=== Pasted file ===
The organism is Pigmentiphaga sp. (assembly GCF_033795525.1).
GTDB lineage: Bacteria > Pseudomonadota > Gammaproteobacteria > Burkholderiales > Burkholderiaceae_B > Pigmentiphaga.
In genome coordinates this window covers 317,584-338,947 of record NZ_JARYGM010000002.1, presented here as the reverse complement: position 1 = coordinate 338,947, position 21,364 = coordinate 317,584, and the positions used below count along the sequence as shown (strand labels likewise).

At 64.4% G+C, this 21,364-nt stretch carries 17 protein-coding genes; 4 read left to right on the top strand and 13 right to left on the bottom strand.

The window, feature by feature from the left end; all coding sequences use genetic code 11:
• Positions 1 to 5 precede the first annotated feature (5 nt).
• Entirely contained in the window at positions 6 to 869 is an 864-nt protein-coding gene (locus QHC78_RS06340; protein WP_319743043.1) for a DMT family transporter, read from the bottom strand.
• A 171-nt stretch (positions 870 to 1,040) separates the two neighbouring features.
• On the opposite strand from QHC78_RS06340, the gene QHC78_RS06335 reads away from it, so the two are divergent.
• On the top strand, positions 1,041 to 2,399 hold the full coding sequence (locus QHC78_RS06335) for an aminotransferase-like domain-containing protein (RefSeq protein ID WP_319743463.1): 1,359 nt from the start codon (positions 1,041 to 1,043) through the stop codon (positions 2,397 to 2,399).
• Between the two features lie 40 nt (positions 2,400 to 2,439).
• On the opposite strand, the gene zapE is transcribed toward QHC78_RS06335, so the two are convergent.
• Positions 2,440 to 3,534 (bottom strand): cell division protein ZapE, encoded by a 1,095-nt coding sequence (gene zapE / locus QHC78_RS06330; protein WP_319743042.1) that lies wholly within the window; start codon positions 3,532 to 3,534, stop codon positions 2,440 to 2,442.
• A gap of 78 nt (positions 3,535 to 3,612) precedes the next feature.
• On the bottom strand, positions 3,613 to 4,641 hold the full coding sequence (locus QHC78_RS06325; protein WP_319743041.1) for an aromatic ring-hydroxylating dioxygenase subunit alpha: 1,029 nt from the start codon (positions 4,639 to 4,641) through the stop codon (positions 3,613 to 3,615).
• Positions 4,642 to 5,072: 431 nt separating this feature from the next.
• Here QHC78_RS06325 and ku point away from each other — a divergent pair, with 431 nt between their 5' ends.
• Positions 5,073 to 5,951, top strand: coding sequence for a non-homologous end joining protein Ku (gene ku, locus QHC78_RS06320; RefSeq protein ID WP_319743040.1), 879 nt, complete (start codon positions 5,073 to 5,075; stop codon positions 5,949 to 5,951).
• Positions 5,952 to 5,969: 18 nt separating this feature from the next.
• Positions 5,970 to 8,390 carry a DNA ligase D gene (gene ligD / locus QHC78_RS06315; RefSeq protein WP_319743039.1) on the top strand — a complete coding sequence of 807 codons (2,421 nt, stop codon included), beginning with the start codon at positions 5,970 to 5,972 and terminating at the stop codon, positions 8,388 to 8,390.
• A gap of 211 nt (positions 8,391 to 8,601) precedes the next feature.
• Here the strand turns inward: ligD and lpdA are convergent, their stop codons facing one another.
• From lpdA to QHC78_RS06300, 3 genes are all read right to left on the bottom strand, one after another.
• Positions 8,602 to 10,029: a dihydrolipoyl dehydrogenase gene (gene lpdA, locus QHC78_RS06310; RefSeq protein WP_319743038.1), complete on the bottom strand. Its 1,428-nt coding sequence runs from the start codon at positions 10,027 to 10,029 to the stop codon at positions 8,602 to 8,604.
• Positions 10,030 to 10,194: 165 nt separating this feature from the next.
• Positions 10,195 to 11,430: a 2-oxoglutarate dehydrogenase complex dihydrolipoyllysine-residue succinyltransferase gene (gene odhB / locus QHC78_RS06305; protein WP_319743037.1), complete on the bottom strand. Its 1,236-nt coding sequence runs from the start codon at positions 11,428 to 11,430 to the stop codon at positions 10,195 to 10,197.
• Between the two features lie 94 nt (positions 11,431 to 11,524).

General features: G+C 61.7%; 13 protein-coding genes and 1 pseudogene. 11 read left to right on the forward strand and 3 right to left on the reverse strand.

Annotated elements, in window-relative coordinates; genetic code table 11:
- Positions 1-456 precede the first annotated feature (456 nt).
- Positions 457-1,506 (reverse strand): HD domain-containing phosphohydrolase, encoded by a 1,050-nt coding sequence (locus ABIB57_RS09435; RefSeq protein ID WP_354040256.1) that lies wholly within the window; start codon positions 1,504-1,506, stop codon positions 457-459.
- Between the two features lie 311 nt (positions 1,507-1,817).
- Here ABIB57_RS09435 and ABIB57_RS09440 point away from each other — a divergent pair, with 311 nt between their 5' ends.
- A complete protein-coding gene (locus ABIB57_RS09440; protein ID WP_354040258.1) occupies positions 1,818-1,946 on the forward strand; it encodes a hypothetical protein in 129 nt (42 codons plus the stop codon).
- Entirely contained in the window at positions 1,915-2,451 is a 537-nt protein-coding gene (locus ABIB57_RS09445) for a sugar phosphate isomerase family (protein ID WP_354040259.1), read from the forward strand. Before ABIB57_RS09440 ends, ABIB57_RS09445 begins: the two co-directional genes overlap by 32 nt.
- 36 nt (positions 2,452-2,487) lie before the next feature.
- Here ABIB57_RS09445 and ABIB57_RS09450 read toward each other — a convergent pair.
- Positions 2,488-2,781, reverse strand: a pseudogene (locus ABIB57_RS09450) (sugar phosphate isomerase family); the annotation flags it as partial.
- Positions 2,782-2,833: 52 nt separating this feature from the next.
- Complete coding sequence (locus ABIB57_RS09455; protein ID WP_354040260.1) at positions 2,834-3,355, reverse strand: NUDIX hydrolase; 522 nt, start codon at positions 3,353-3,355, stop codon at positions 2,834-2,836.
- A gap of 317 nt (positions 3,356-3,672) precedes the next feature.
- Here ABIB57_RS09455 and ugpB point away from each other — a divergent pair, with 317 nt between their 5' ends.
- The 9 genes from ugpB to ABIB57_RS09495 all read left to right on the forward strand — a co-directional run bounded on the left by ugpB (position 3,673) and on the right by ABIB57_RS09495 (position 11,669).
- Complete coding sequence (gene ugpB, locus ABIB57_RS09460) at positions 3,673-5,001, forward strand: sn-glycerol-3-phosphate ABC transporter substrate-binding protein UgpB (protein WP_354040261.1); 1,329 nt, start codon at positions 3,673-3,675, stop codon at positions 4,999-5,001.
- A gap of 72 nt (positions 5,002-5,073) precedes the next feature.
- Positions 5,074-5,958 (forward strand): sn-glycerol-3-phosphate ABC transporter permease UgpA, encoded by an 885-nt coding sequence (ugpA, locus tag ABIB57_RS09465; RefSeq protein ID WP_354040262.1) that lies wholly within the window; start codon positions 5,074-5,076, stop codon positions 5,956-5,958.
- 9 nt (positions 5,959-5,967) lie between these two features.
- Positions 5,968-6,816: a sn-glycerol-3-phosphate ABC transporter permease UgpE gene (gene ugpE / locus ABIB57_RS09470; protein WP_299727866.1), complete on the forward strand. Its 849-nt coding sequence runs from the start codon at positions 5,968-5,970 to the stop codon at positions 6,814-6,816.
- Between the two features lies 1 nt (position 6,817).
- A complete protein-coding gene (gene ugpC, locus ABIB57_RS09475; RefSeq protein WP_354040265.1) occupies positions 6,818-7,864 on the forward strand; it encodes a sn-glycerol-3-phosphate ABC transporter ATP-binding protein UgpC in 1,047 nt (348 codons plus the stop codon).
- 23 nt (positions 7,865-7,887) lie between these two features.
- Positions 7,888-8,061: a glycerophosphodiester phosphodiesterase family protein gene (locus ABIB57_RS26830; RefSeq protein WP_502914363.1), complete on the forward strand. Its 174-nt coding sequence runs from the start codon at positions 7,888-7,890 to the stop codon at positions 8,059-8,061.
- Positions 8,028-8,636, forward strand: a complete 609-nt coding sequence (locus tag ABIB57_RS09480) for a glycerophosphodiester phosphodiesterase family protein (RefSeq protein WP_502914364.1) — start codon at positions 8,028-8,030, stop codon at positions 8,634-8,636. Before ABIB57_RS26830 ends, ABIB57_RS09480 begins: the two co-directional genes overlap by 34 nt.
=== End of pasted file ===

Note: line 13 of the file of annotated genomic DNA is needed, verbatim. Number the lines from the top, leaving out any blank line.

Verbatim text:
• Positions 2,440 to 3,534 (bottom strand): cell division protein ZapE, encoded by a 1,095-nt coding sequence (gene zapE / locus QHC78_RS06330; protein WP_319743042.1) that lies wholly within the window; start codon positions 3,532 to 3,534, stop codon positions 2,440 to 2,442.